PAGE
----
The untold story of Egyptian women’s rights

In a report published last month on violent crimes committed against women in 2009, Karam Saber Ibrahim, Executive Director of The Land Center for Human Rights, a Cairo-based non-governmental organisation, spoke of a belief that some Egyptians continue to hold, that “women are fundamentally lacking…. They are not complete, because they are not men.” Attitudes like these, as well as laws that discriminate against women, create significant hardship for Egyptian women. In order to address these issues and solidify rights for Egyptian women, many governmental and non-governmental organisations (NGOs) are joining hands to put new laws into effect and ensure that women are aware of their rights.
In Egypt, where women are working as ministers and elected as parliament members, gender equality is still an issue. According to UNICEF statistics from 1997 to 2007, 96 per cent of women between 15 and 49 have experienced female genital mutilation (FGM) and childhood marriage remains a problem. A study conducted by Egypt’s National Population Centre (NPC) in 2004 on women between the ages of 15 to 49 reported that nearly 86 per cent of those surveyed thought that husbands were justified in beating their wives under certain circumstances.

In addition, women who want to initiate a divorce must choose between years of legal proceedings to prove to a court that it is impossible to live with their husband, or a no-fault divorce (khul) in which they must renounce all claims to financial assets from the marriage.

The National Council of Women (NCW), a governmental organisation headed by First Lady Suzanne Mubarak works on women’s social, political and economic empowerment in general and has successfully helped tackle two significant issues: raising the minimum age of marriage to 18 years and criminalising FGM.

The Egyptian Center for Women’s Rights (ECWR), a Cairo-based NGO focusing on legal empowerment, has also worked to change laws that discriminate against women. The ECWR Legal Empowerment and Aid programme has participated in advocacy coalitions that have achieved such changes as improving the Nationality Law so that children of Egyptian women married to non-Egyptians can still be citizens, and creating the 2000 law allowing khul which, although problematic because of the aforementioned financial issues, at least allows women to initiate divorce without a lengthy legal battle.

Each year, the organisation conducts approximately 24 legal rights trainings, and publishes simplified information on important laws for women, providing direct assistance to 6,000 women. It also plans to establish a monitoring centre to track women’s experiences with the country’s legal system.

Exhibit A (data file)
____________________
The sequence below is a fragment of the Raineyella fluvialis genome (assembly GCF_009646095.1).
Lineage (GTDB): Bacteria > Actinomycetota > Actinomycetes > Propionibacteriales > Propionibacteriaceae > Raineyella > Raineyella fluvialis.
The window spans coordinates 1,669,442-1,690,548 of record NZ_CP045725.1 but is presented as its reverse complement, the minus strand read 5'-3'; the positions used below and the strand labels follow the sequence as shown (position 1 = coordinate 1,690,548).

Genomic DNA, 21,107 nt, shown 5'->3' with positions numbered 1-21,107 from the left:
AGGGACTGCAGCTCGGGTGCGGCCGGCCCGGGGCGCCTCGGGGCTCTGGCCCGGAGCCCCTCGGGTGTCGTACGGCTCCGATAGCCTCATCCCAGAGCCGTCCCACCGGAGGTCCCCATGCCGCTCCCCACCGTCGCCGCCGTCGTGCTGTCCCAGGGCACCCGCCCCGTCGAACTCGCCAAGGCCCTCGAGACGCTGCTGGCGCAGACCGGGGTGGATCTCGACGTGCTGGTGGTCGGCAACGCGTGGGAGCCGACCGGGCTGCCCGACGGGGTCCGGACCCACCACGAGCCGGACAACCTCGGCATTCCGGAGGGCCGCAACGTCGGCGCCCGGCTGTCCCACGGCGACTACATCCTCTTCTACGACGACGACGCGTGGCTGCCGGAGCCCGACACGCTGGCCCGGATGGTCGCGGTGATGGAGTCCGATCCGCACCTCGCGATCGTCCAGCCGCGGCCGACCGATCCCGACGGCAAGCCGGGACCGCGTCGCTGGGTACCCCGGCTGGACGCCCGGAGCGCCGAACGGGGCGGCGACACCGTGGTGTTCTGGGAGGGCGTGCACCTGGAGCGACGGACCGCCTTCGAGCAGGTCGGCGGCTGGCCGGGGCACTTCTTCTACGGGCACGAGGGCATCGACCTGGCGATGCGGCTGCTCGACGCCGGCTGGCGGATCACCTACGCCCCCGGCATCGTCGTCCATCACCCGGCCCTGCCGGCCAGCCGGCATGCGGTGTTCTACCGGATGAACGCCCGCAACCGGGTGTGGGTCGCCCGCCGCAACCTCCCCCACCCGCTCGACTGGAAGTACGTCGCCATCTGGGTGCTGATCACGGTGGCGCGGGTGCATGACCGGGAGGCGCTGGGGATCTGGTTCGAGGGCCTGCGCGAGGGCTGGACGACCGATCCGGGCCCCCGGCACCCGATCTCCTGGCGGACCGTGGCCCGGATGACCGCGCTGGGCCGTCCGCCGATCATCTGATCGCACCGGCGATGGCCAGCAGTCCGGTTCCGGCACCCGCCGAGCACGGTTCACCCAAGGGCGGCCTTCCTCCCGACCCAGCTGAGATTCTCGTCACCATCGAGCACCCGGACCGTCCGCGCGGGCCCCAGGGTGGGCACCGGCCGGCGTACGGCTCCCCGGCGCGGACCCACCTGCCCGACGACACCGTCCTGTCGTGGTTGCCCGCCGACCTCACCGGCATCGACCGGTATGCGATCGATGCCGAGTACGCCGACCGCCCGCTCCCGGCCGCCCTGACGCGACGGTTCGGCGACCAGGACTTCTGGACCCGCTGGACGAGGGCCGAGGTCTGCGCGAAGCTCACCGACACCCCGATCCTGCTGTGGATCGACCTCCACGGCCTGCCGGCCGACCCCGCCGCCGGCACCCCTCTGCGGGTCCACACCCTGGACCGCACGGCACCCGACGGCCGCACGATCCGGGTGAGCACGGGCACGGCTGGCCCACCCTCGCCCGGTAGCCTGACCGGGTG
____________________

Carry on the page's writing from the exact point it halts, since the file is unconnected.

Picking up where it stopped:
The Better Life Association for Comprehensive Development (BLACD) Organization in the Minya governorate in Upper Egypt is another example of how women are advocating for their rights. One of its initiatives has been to establish listening and counseling centres aimed at raising women’s awareness of their rights and fighting the notion that violence against women is justified. BLACD has trained more than 30 volunteers from target villages to mobilise their communities, raise awareness of the physical and mental impacts of FGM and reject the practice.

Each volunteer is responsible for 50 girls at risk. Volunteers make regular visits to their families and hold awareness raising meetings. They also help midwives and barbers, who often make part of their living from FGM, find alternative income, using them as models to convince others to stop the practice.

As a result of its efforts, BLACD reports that 1,363 of 1,500 at risk girls identified were saved from FGM between 2004 to 2007- echoing 2007 statistics from Egypt’s Ministry of Health and Population showing that FGM among girls aged 10 to 18 years was down to 53 per cent.

Egyptian women’s organisations are changing laws to make sure that women have the economic and legal resources they need. They are also working to change attitudes so that both men and women understand their rights and responsibilities and know what gender equity truly means.

(Photo: 37 degrees)
Rasha Dewedar is an editor at, and a regular contributor to She has special interest in covering Middle East and gender issues. This article was written for the Common Ground News Service (CGNews).

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